while talking on hands-free cell phones.

Drivers talking on hands-free cell phones are more
likely to not see both high and low relevant objects,
showing a lack of ability to allocate attention to the
most important information. They miss visual cues
critical to safety and navigation. They tend to miss
exits, go through red lights and stop signs, and
miss important navigational signage. Drivers on
cell phones are less likely to remember the content
of objects they looked at, such as billboards.
Drivers not using cell phones were more likely
to remember content.

The danger of inattention blindness is that when
a driver fails to notice events in the driving
environment, either at all or too late, it’s impossible
to execute a safe response such as a steering
maneuver or braking to avoid a crash.

To explore how cell phone use can affect driver visual
scanning, Transport Canada’s Ergonomics Division
tracked the eye movements of drivers using handsfree
phones, and again when these drivers were not
on the phone. In addition to looking
less at the periphery, drivers using hands-free phones
reduced their visual monitoring of instruments and
mirrors, and some drivers entirely abandoned those
tasks. At intersections, these drivers made fewer
glances to traffic lights and to traffic on the right.
Some drivers did not even look at traffic signals.

Slower Response Time and Reaction Time –
Response time includes both reaction time and
movement time. Reaction time involves attentional
resources and information processing, while
movement time is a function of muscle activation.
Cell phone use has been documented to affect
reaction time.

Due to the “attention switching” costs discussed
earlier, it makes sense that driver reactions may be
slower when using cell phones. For every information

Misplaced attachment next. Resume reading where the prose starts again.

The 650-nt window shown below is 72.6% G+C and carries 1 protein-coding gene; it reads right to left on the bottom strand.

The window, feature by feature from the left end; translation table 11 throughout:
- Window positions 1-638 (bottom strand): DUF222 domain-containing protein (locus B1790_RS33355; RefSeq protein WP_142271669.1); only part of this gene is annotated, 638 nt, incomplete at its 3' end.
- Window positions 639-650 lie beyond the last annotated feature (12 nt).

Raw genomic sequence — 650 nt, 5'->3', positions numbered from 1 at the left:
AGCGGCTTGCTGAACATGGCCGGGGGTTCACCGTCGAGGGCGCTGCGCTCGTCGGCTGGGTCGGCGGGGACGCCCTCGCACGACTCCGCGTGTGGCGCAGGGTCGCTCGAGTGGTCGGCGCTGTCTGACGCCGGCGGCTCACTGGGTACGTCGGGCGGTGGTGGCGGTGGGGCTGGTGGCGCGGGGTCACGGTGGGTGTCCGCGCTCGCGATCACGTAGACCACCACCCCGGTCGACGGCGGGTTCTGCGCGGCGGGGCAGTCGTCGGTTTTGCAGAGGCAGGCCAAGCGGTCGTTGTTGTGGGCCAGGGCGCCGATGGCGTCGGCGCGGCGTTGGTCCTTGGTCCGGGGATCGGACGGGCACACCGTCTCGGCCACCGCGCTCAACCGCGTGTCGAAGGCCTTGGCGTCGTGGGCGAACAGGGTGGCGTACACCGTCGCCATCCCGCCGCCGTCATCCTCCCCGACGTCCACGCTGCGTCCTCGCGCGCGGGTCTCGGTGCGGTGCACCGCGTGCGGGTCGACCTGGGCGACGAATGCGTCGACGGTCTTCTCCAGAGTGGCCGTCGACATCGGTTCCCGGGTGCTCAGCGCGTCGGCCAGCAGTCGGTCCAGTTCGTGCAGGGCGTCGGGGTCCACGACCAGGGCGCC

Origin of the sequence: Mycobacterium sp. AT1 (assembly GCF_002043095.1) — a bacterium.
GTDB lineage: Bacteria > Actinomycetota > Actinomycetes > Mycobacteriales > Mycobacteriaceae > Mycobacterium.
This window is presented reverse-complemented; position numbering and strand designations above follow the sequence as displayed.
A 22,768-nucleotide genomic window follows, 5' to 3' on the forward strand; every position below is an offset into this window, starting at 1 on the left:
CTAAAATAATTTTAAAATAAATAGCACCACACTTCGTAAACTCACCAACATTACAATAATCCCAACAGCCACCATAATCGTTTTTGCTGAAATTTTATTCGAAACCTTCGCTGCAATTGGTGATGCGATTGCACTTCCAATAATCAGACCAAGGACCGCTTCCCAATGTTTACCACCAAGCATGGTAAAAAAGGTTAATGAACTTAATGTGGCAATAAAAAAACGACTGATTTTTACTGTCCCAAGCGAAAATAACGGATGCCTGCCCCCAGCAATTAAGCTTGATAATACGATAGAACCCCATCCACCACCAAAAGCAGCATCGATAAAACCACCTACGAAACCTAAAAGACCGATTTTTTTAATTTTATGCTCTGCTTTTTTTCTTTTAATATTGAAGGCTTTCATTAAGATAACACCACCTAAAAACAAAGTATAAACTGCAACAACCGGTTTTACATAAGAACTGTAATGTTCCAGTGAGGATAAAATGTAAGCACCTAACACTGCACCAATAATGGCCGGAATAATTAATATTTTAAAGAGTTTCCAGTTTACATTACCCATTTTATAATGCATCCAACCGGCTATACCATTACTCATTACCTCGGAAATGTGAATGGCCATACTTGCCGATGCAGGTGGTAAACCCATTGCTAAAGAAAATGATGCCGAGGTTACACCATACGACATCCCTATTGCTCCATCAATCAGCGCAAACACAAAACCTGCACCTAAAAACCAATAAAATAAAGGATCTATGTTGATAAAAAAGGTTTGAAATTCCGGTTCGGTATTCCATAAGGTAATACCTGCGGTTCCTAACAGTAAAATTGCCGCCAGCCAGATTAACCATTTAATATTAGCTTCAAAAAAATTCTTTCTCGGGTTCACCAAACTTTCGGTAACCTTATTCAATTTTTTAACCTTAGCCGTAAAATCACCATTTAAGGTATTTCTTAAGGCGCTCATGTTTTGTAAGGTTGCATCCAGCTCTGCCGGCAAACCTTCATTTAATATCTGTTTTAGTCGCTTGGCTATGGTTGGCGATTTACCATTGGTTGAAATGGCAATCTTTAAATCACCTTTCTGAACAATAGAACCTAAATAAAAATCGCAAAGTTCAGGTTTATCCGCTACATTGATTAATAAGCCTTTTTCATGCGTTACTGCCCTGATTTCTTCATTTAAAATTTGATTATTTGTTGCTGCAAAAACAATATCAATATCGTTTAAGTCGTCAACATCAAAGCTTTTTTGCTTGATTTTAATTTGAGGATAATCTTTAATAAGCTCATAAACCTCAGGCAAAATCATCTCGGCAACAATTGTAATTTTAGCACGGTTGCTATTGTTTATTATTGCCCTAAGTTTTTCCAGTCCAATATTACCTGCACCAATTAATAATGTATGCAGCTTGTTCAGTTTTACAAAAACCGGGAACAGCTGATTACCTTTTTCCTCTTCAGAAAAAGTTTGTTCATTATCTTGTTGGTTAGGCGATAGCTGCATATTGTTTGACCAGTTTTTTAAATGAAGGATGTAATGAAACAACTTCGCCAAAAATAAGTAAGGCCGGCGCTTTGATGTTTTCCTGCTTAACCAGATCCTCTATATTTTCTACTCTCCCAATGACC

input, the brain must make many decisions: whether
to act on information processed, how to act,
execute the action and stop the action. While this
process may take only a fraction of a second, all of
these steps do take time. When driving, fractions
of seconds can be the time between a crash or no
crash, injury or no injury, life or death.

Numerous studies show delayed response and
reaction times when drivers are talking on hands-free
and handheld cell phones. Reaction
time has shown impairment in a variety of scenarios:

– A University of Utah driving simulator study
found drivers using cell phones had
slower reaction times than drivers impaired by
alcohol at a .08 blood alcohol concentration,
the legal intoxication limit. Braking time also
was delayed for drivers talking on hands-free
and handheld phones.

– Drivers talking on hands-free phones in
simulated work zones took longer to reduce
their speed when following a slowing vehicle
before them and were more likely to brake hard
than drivers not on the phone. Many braking
scenarios included clues that traffic was
going to stop. Side-swipe crashes also were
more common. Work zones are challenging
environments for all drivers, and rear-end
collisions are a leading type of work zone
crash, putting workers and vehicle occupants
at risk. Driver distraction is a significant
contributing factor to work zone crashes.

– Hands-free phone use led to an increase in
reaction time to braking vehicles in front of
drivers, and reaction time increased more and
crashes were more likely as the traffic density

– Testing of rear-end collision warning systems